Rethinking the role of the EU
Sir, – Martin Wolf made important points in his article about rethinking free market economics into the future (“Free market economics – time for a fundamental rethink”, Business Opinion, May 25th).
As he said himself, the most important part will be “rethinking the role of states, acting individually and together”.
This is especially the case in this part of the world in relation to that advanced example of states acting together, the EU.
Much of the debate on the EU is negative and fails to recognise the fact that it is the most advanced example of international co-operation in the world.
So far it is just an effort by most of the democracies in Europe to co-operate in matters of mutual interest. Decisions are made by the democratically elected members of governments meeting together. Yet critics call it a federation or even an empire.
The EU is also blamed for damage being done to member countries by EU policies. That ignores the fact that all have equal access to a home market of 500 million people.
A small number of EU countries did have a bailout. But that was caused by the most powerful citizens in those countries making reckless decisions. That did not happen in most countries of the EU, which had the same EU common policies.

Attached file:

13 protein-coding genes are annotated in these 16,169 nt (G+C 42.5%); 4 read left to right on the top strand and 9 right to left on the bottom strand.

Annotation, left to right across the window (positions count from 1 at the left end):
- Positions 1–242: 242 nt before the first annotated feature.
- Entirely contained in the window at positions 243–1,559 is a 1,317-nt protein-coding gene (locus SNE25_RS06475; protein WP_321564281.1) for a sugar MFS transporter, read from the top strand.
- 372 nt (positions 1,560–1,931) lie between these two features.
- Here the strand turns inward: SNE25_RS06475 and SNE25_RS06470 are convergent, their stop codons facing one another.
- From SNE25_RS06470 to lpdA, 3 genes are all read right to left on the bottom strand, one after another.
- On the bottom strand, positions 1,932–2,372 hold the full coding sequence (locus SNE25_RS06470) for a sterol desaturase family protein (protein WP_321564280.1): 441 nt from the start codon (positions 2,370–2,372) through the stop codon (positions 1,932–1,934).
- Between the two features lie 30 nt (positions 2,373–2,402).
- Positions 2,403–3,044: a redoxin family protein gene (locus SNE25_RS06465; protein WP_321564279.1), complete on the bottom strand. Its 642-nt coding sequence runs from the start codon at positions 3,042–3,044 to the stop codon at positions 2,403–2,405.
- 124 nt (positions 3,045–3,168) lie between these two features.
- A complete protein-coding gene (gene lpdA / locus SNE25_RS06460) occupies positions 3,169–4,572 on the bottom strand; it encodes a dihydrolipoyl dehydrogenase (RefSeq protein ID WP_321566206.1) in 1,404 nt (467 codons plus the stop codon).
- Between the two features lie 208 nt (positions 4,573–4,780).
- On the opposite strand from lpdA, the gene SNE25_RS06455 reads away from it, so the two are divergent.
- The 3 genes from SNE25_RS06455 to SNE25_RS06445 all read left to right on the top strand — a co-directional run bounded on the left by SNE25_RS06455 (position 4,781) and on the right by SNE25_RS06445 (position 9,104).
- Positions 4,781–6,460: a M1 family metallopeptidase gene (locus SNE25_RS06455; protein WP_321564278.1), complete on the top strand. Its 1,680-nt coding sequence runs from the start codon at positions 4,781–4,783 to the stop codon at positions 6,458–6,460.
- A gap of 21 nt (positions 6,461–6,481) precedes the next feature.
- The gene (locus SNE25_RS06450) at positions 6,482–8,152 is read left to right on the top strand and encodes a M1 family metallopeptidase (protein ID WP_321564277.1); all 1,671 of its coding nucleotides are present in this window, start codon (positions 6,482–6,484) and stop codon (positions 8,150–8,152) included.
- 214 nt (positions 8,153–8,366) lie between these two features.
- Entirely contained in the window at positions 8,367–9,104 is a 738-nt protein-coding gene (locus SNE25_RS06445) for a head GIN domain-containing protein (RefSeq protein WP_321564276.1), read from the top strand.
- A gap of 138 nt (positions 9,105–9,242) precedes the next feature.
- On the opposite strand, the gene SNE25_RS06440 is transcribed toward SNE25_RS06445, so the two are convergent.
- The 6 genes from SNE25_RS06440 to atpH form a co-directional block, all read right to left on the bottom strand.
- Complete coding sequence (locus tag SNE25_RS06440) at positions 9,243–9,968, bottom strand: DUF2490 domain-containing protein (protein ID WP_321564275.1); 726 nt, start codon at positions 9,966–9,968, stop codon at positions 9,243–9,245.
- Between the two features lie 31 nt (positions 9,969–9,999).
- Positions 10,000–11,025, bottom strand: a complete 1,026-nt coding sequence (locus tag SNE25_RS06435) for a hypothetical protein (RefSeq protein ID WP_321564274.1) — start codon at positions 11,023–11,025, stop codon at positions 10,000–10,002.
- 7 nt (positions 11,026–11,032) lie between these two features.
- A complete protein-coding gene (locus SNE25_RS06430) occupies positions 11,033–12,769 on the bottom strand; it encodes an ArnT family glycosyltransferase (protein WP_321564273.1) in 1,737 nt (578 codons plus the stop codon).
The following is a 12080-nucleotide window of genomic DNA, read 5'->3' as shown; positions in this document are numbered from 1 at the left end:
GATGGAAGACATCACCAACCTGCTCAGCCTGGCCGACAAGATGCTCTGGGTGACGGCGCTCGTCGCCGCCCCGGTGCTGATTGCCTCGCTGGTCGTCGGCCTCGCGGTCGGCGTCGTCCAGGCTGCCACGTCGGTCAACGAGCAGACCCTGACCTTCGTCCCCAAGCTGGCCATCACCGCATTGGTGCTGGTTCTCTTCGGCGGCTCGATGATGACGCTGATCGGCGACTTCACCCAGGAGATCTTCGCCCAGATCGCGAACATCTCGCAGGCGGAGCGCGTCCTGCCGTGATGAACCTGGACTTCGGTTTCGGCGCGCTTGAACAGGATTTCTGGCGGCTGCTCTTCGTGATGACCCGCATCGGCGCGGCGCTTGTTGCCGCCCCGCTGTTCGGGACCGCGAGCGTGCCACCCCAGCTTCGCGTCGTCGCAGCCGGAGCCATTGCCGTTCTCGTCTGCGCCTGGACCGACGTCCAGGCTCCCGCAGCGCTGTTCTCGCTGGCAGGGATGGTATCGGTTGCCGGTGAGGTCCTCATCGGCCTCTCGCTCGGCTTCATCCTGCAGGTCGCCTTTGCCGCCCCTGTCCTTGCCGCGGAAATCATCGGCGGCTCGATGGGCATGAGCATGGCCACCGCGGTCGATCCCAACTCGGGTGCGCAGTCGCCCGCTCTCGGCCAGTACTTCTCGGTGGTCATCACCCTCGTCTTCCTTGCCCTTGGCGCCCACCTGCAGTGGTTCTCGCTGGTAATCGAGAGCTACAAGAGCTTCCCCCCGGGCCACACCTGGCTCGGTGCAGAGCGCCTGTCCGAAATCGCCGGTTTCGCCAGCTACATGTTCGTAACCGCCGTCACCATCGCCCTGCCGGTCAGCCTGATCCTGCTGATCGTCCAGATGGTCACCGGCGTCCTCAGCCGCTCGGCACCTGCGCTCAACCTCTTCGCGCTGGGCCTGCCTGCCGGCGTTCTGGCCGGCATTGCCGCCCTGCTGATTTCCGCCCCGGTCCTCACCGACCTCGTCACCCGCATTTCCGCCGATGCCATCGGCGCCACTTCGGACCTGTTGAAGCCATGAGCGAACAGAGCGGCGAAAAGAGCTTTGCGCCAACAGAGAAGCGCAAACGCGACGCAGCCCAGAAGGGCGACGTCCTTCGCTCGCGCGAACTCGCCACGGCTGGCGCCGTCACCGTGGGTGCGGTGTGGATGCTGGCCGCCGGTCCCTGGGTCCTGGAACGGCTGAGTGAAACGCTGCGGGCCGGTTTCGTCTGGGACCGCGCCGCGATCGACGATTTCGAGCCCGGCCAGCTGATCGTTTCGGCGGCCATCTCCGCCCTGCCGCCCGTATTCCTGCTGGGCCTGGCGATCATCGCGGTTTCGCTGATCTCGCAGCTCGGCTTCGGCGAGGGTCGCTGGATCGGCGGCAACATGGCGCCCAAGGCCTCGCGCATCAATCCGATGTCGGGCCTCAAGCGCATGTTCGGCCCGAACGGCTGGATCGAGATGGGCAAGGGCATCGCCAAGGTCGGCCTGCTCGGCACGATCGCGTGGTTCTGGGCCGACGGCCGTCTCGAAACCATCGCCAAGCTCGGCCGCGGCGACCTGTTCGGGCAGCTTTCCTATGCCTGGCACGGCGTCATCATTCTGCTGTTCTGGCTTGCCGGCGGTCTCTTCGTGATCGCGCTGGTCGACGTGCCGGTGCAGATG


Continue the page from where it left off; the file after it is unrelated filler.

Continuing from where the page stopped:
Since EU entry, for example, this country has gained a net €43 billion from common EU policies. In addition the former iron curtain countries of eastern Europe are gaining from common policies since joining the EU. This is helping those countries as well as ourselves to better cope with the free market.
The EU is also blamed for the immigrant issue. That ignores the fact that if the EU did not exist the pressure from the movement of large numbers of people from poorer and troubled parts of the world would have to be dealt with by individual countries on their own.
The EU is not perfect but it is an advanced effort at international co-operation in a continent which imperial and totalitarian regimes forcefully divided for centuries.
As an effort in rethinking free market economics into the future, it should be supported. – Yours, etc,